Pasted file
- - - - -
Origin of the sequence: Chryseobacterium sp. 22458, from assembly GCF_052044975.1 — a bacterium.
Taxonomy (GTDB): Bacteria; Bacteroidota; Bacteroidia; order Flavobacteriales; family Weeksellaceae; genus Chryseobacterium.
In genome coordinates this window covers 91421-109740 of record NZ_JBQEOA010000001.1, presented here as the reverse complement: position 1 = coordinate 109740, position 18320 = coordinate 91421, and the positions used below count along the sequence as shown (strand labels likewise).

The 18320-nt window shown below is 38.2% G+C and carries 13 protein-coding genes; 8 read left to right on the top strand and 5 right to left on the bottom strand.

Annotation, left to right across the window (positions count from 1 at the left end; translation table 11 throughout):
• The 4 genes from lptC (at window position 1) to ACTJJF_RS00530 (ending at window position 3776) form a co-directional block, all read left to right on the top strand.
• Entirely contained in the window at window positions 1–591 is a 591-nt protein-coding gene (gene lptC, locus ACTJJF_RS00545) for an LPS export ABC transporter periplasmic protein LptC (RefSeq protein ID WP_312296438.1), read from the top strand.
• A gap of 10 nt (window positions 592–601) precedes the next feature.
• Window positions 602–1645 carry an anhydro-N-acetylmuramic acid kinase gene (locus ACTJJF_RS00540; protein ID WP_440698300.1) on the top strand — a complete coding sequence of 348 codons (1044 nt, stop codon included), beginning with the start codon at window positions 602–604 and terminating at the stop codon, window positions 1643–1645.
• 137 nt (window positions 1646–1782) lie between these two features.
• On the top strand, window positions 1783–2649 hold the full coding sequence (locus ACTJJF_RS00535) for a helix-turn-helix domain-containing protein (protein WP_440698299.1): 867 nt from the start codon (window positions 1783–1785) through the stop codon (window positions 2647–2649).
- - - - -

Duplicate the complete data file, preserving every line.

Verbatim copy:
Origin of the sequence: Chryseobacterium sp. 22458, from assembly GCF_052044975.1 — a bacterium.
Taxonomy (GTDB): Bacteria; Bacteroidota; Bacteroidia; order Flavobacteriales; family Weeksellaceae; genus Chryseobacterium.
In genome coordinates this window covers 91421-109740 of record NZ_JBQEOA010000001.1, presented here as the reverse complement: position 1 = coordinate 109740, position 18320 = coordinate 91421, and the positions used below count along the sequence as shown (strand labels likewise).

The 18320-nt window shown below is 38.2% G+C and carries 13 protein-coding genes; 8 read left to right on the top strand and 5 right to left on the bottom strand.

Annotation, left to right across the window (positions count from 1 at the left end; translation table 11 throughout):
• The 4 genes from lptC (at window position 1) to ACTJJF_RS00530 (ending at window position 3776) form a co-directional block, all read left to right on the top strand.
• Entirely contained in the window at window positions 1–591 is a 591-nt protein-coding gene (gene lptC, locus ACTJJF_RS00545) for an LPS export ABC transporter periplasmic protein LptC (RefSeq protein ID WP_312296438.1), read from the top strand.
• A gap of 10 nt (window positions 592–601) precedes the next feature.
• Window positions 602–1645 carry an anhydro-N-acetylmuramic acid kinase gene (locus ACTJJF_RS00540; protein ID WP_440698300.1) on the top strand — a complete coding sequence of 348 codons (1044 nt, stop codon included), beginning with the start codon at window positions 602–604 and terminating at the stop codon, window positions 1643–1645.
• 137 nt (window positions 1646–1782) lie between these two features.
• On the top strand, window positions 1783–2649 hold the full coding sequence (locus ACTJJF_RS00535) for a helix-turn-helix domain-containing protein (protein WP_440698299.1): 867 nt from the start codon (window positions 1783–1785) through the stop codon (window positions 2647–2649).